In the corresponding period of 2016, out of 20 fatalities (eight civilians, one trooper, and 11 militants) recorded in the state; at least 12 (two civilians, one trooper, and nine militants) were reported from the Garo Hills region, accounting for 60 per cent of total fatalities. GNLA was confirmed to be involved in seven (two civilians and five militants) out of these 12 fatalities.
Indeed, the reign of terror unleashed by the GNLA has been brought under significant control by SFs. The major reason for this dramatic improvement in the security situation has been the sustained multi-phase counter insurgency (CI) campaign codenamed Operation Hill Storm (OHS) launched by SFs on July 11, 2014, and which is still continuing. The fourth and latest phase, OHS-4, was launched on September 22, 2016, to flush out the last remaining leaders and cadres of GNLA in the five Garo Hills Districts and adjoining West Khasi Hills Districts. Six militants (five GNLA cadres and the ‘chairman’ of the disbanded United Achik Liberation Army) were killed in 2017. Also, during this period, four GNLA militants were arrested and 15 GNLA militants surrendered. At least 10 GNLA militants were killed, 37 were arrested and 94 surrendered through 2016. Under sustained pressure, the entire ‘northern command’ of GNLA consisting 13 militants surrendered on May 5, 2016. These operations have drastically affected GNLA, with an estimated strength of just 30 cadres remaining.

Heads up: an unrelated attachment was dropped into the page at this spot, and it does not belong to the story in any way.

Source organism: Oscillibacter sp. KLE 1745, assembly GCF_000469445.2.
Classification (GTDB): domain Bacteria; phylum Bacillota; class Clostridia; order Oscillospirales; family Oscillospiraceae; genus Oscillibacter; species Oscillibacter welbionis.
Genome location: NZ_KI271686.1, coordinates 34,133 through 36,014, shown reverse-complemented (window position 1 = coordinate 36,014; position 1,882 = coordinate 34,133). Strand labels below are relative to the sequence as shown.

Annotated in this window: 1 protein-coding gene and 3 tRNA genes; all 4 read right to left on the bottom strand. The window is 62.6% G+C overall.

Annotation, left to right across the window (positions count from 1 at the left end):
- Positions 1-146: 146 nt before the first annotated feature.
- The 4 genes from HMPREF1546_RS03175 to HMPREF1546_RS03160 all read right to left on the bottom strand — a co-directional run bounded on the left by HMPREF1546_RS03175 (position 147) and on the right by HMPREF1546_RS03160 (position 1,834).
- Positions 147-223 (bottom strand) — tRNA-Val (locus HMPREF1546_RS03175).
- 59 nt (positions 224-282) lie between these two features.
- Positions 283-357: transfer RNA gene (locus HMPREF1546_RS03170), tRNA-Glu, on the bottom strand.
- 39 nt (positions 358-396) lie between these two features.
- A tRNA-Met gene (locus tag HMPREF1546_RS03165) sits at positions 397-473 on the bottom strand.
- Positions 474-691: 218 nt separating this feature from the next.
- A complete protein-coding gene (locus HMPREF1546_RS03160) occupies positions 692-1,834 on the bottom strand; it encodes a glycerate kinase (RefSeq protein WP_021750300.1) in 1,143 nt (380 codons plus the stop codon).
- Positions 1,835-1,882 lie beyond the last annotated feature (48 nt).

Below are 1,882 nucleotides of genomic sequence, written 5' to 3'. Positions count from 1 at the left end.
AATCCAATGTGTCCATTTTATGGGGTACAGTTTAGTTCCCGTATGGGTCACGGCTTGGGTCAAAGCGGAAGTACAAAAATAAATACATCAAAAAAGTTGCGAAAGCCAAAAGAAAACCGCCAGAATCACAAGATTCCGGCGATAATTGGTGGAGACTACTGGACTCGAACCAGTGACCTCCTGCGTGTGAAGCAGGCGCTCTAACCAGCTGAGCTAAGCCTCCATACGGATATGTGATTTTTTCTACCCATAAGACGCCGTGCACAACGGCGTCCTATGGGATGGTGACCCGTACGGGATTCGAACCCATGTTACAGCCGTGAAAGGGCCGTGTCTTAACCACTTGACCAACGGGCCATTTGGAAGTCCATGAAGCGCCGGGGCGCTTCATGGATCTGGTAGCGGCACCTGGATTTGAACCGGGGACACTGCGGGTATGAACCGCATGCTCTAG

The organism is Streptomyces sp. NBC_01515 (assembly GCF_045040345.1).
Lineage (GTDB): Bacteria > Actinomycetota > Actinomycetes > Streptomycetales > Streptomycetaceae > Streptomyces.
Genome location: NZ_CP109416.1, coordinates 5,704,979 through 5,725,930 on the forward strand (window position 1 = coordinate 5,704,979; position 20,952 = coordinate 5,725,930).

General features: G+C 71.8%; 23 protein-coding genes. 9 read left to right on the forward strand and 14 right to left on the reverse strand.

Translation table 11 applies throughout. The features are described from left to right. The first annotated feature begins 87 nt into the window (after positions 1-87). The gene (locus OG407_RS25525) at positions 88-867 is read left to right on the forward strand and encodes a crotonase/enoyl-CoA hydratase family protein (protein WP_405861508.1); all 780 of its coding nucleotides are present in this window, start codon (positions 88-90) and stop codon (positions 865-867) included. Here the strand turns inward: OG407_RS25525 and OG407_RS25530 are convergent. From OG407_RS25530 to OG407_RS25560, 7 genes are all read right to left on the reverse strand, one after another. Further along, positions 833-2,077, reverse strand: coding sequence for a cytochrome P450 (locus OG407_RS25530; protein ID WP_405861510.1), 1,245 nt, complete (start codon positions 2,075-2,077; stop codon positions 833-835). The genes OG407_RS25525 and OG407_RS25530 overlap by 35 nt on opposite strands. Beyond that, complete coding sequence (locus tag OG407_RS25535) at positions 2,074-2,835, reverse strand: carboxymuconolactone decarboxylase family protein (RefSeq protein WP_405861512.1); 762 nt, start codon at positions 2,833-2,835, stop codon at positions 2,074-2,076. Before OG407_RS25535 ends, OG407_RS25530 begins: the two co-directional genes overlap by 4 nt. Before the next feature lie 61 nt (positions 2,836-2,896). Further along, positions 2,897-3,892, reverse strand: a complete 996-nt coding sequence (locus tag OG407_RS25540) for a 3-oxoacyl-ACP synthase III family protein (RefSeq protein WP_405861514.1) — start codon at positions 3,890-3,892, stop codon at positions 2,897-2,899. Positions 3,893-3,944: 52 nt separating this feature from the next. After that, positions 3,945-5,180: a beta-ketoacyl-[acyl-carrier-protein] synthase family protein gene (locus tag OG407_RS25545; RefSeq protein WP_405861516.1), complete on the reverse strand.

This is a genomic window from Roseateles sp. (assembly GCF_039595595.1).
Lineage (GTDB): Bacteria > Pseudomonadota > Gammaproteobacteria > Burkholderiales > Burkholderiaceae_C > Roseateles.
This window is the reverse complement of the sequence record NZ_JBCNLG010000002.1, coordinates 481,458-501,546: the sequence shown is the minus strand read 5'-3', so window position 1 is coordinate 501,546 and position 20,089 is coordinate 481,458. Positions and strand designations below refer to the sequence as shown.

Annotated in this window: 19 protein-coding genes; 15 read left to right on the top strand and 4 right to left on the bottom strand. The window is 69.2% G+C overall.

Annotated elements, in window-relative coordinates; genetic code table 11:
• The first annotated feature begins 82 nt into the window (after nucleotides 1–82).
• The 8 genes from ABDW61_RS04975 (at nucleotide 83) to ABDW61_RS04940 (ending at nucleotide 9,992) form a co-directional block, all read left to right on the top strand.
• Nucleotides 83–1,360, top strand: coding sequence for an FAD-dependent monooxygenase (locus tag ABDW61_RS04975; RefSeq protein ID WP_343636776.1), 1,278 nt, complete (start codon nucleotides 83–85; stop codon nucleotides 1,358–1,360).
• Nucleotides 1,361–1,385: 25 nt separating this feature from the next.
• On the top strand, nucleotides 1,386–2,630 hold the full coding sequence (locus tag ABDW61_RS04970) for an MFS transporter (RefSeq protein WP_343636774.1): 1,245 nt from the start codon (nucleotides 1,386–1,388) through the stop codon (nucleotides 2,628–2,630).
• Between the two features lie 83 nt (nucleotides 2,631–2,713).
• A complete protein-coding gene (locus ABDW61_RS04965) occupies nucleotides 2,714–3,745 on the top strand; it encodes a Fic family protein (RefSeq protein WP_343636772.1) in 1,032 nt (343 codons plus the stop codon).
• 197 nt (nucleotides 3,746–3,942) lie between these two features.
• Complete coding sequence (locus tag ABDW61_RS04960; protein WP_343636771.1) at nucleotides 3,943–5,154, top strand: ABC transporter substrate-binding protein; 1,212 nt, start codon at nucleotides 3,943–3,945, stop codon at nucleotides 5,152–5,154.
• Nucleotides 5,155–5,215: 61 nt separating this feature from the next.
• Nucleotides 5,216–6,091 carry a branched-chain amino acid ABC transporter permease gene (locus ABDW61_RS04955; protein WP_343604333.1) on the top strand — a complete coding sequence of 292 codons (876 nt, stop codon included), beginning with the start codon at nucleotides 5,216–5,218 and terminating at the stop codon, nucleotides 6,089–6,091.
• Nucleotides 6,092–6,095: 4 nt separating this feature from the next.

Top security officials confirm that GNLA’s influence is fast disintegrating. Chief Security Advisor to the State Government, former Director General of Police (DGP) Rajiv Mehta, asserted on August 2, 2017, that GNLA was ‘well past its prime’ and it was just a matter of time before it is ‘totally obliterated’: “We are getting to sort out the GNLA very soon… I think the Police are giving final touches to their plan to sort these militants.”
Indeed, the vast improvement of the security situation in the State, particular in dealing with GNLA, has principally been due to SF successes. There is, however, little room for complacency as the GNLA commander-in-chief’ Sohan Shira remains at large. Shira had fled to Bangladesh due to SF pressure, following an encounter at Rongsu in South Garo Hills on June 27, 2017, during which his personal ‘bodyguard’, Lukseng Ch Marak, was killed. He has reportedly returned to the Garo Hills.
Meghalaya is augmenting its capacities to deal with militant formations by raising and deploying Special Forces of the Meghalaya Police. The second batch of the Meghalaya Police’s Special Multi-Task Force (SMTF) better known as Special Force-10 (SF-10) commando force was inducted on August 4, 2017. SF-10 is a leading force in the counter insurgency operations in the State and its first batch of 223 commandos and 115 rangers entered the service on October 6, 2016.
Sustained CI operations against GNLA have considerably weakened the militant group though its elusive ‘commander-in-chief’, who remains at large and continues to regroup his cadres, remains an issue of concern. Some 90-kilometres of the Indo-Bangladesh border in Meghalaya are yet to be fenced, and gaps in border management need to be plugged in order to deny the rebels an easy escape into neighbouring Bangladesh. Nevertheless, the gains of recent years have been dramatic and there appears to be a sense of commitment to consolidating operations and operational capabilities among the State political and SF leaderships.
* Giriraj Bhattacharjee
Research Assistant, Institute for Conflict Management